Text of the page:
Greek Prime Minister Alexis Tsipras
Greek Prime Minister Alexis Tsipras called a referendum, but might not have gotten the result he wanted. REUTERS/Alkis Konstantinidis


So, it looks like Greece got nothing.

On Thursday, Greece submitted its latest bailout proposal to its European creditors, and it looks an awful lot like what they rejected back on June 26 when Greek prime minister Alexis Tsipras called a surprise referendum on the issue.

This decision led to last Sunday’s referendum that saw Greece overwhelmingly vote “No,” meaning that the people of Greece wanted a new plan and a new path for Greece.

But now it looks like that was all for nothing.

Greece’s proposed plan still seeks an increase in corporate taxes — to 28% from 26% — which was previously offered. This plan also has Greece running a planned budget surplus of 1% in 2015, 2% in 2016, 3% in 2017, and 3.5% in 2018. Greece is also seeking 53.5 billion euros, or about $59 billion, in additional bailout funding, according to the AP.

Also notable, as Peter Spiegel at The Financial Times pointed out, is that none of what Greece submitted hints at seeking debt relief.

Earlier this week, Business Insider’s Lianna Brinded outlined why after just 2 days, Greece’s referendum was looking doomed, or at least a bit misguided. The big factor weighing on Greece right now is the lack of any banking activity at all.

Capital controls and bank closures, which have now been in place for nearly 2 weeks, have weighed severely on the Greek economy, which has seen activity all but seize up since the June 26 announcement that Greece would hold a referendum.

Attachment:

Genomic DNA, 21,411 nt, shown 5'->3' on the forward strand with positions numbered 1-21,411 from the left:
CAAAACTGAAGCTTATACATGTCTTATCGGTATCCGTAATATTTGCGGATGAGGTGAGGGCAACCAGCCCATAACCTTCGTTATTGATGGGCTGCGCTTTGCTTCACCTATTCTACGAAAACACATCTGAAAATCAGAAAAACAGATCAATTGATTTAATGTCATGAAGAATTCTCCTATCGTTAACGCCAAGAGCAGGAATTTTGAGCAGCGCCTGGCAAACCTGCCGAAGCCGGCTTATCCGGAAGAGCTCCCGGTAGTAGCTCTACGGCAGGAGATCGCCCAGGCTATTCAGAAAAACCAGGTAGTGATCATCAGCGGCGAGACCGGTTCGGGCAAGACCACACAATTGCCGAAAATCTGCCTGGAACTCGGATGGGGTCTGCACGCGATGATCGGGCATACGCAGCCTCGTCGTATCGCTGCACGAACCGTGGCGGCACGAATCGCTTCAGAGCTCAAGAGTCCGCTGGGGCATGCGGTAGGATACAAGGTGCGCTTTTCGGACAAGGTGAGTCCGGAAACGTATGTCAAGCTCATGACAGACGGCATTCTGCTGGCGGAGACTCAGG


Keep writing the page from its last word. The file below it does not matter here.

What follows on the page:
And so now, 4 days after the vote and 13 days after the referendum was first announced, it doesn’t look like Greece hasn’t really gained anything. In fact, things have probably gotten worse.

And while giving the European creditors what they previously wanted might seem like a sure-fire deal, Reuters editor Hugo Dixon, who has written a book about the future of the EU, gave a great outline on Twitter of some of the problems Greece is now looking at.

Dixon said that a flaw in Greece’s proposal is that while it may be offering materially the same concessions as the proposal from 2 weeks ago, the Greek economy has now deteriorated severely. And because of this, any concessions Greece is offering may need to be even more severe because they are starting from a more disadvantaged position.

As Dixon said on Twitter, Tsipras, “is prostrating himself before the creditors with this offer & asking for mercy.”

So basically, Tsipras better hope the European creditors don’t notice how bad things have gotten in Greece over the last few weeks, because while this offer seems like what was previously on the table, it’s actually worse.

Greek bank line
Greek bank lines have been a staple over the last few weeks. REUTERS/Alexandros Avramidis


On Saturday, the Eurogroup, a collection of 19 euro zone finance ministers, is expected to meet to discuss the plan, while a meeting of all 28 European Union nations is scheduled for Sunday.

Before the proposals are to be discussed, Greek parliament must sign off on them. The Wall Street Journal, citing a Greek government official, reports that Friday’s vote “aims to show the government’s political will to move ahead with the economic overhauls needed.”

In short, Greece needs to show a good face at home before they can go to Brussels and ask for anything from the rest of Europe.

But as Eleni Varvitsiotis, EU correspondent for Greek newspaper Kathimerini, noted on Twitter, this proposal is designed to get approval by the Eurogroup to begin, not end, negotiations.

On Thursday night, US stock futures were rallying as the market saw this proposal as something that will definitely lead to a deal.

But there is a long way to go between now and Sunday, or between now and a deal.

As reported by Business Insider